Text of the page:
Using eye movements to study scene-based change detection
Our Visual environment is in a constant state of flux, with objects routinely appearing and disappearing from view due to object motion and changing retinal location as we make eye, head, and body movements. Change detection refers to the perception of these Visual discontinuities, and change blindness refers to the frequent cases when these changes go undetected, as if we were blind to these Visual events. Change blindness has been the focus of considerable research interest in recent years, largely due to demonstrations that even substantial changes to a scene often go undetected (Rensink, 2002). The underlying causes of the change blindness phenomena, however, remain a mystery. Logically, the process of detecting a change between two real-world scenes requires encoding the objects from one scene into memory, then comparing these objects to those appearing in a second scene. The goal of this project was to use an eye movement methodology to study these encoding and comparison operations. Specifically, encoding operations might be revealed by the object fixations made while inspecting the pre-change scene, and comparison operations might be revealed by preferential fixation patterns to objects in the post-change scene. The results indicated that the comparison operation does not require fixation on the post-change object, suggesting that the Visual routine responsible for comparing the two scenes may be using a parallel process (Zelinsky, 2001b). Moreover, change detection difficulty increased with the number of objects in the scene. Such a change detection set size effect suggests a serial encoding operation, as well a potential theoretical connection to the search literature.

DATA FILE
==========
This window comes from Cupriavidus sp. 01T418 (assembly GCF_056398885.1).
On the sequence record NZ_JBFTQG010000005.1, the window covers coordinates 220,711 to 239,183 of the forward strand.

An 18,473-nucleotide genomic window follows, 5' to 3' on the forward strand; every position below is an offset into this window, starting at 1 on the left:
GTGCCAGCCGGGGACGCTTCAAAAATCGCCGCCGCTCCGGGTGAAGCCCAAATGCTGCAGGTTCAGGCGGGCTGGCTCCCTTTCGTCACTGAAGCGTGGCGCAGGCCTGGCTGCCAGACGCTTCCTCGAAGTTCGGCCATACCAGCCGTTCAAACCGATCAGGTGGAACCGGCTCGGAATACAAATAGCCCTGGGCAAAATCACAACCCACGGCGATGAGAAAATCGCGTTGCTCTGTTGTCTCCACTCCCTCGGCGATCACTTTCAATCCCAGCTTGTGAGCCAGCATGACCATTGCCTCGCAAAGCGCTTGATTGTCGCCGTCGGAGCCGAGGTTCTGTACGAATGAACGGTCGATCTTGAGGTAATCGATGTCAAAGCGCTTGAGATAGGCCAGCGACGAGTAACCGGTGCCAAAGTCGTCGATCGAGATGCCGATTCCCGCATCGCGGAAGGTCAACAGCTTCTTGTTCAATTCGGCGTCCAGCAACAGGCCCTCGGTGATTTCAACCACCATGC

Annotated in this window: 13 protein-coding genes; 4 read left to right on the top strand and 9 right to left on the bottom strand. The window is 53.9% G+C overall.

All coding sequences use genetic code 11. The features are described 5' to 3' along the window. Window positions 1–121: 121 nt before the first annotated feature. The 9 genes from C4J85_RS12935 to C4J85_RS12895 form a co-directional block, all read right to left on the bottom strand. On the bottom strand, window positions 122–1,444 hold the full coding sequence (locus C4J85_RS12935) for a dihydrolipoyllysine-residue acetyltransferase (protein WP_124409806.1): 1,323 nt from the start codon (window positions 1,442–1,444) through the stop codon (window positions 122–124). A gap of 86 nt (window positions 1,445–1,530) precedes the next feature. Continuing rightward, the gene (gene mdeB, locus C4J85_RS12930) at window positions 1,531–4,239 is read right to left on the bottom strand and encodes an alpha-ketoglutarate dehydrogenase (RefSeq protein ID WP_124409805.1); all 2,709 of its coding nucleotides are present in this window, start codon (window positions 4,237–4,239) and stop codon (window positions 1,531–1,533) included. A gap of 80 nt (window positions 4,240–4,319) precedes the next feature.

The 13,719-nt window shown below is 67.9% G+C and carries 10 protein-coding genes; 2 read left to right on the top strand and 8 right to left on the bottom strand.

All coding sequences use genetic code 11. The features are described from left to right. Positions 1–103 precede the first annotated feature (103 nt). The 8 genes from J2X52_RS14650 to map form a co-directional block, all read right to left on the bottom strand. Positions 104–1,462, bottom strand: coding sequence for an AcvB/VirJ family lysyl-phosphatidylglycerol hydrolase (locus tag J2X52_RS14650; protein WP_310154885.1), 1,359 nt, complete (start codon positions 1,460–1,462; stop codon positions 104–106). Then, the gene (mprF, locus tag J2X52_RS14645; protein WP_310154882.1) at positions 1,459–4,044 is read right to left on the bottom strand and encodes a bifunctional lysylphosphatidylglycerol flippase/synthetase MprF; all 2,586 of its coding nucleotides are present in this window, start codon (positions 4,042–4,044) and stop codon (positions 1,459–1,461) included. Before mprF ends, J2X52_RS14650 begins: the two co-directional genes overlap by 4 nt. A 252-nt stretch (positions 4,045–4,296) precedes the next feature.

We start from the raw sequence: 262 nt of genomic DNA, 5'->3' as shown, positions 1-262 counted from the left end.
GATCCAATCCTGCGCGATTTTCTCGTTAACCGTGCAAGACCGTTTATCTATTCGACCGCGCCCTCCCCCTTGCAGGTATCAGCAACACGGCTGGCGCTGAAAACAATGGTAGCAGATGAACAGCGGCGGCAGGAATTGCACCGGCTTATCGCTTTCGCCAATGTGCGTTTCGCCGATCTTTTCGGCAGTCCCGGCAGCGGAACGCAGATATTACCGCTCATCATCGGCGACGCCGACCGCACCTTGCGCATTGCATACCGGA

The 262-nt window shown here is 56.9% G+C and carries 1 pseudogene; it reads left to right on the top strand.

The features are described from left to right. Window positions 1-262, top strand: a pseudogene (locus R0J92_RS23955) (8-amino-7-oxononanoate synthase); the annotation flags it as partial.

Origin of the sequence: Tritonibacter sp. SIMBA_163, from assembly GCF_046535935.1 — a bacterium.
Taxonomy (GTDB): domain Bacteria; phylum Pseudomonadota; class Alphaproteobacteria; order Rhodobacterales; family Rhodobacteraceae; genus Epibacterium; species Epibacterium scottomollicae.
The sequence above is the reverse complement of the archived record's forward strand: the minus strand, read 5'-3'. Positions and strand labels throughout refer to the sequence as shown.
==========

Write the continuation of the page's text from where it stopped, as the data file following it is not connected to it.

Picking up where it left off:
Research Philosophy
Each time we engage in a moderately complex task, we likely enlist the help of an untold number of simpler visuo-motor operations that exist largely outside of our conscious awareness. Consider for instance the steps involved in preparing a cup of coffee. For the sake of simplicity, assume that the coffee has already been brewed and is waiting in the pot, and that all of the essential accessories, an empty cup, a spoon, a carton of
cream, and a tin of sugar, are sitting on a countertop in front of you. What is your first step toward accomplishing this goal? The very first thing that you might do is to move your eyes to the handle of the coffee pot, followed shortly thereafter by the much slower movement of your preferred hand to the same target. Because the coffee pot is hot and the handle is relatively small, this change in fixation is needed to guide your hand to a safe and useful place in which to grasp the object. After lifting the pot, your eye may then dart over to the cup. This action is needed, not only to again guide the pot to a very specific point in space directly over the cup, but also to provide feedback to the pouring operation so as to avoid a spill. After sitting the pot back on the counter (an act that may or may not require another eye movement), your gaze will likely shift to the spoon. Lagging shortly behind this behavior may be simultaneous movements of your hands, with your dominant hand moving toward the sugar tin and your non-preferred hand moving to the spoon. The spoon is a relatively small and slender object that again requires assistance from foveal vision for grasping; the tin is a rather bulky and indelicate object that does not require precise Visual information to inform the grasping operation. Once the spoon is in hand and the lid to the tin is lifted, gaze can then be directed to the tin in order to help scoop out the correct measure of sugar. To ensure that the spoon is kept level, a tracking operation may be used to keep your gaze on the loaded spoon as it moves slowly to the cup. After receiving the sugar, and following a few quick turns of the spoon, your coffee would finally be ready to drink (see Land et al., 1998, for a similarly framed example).
eye movements and visual cognition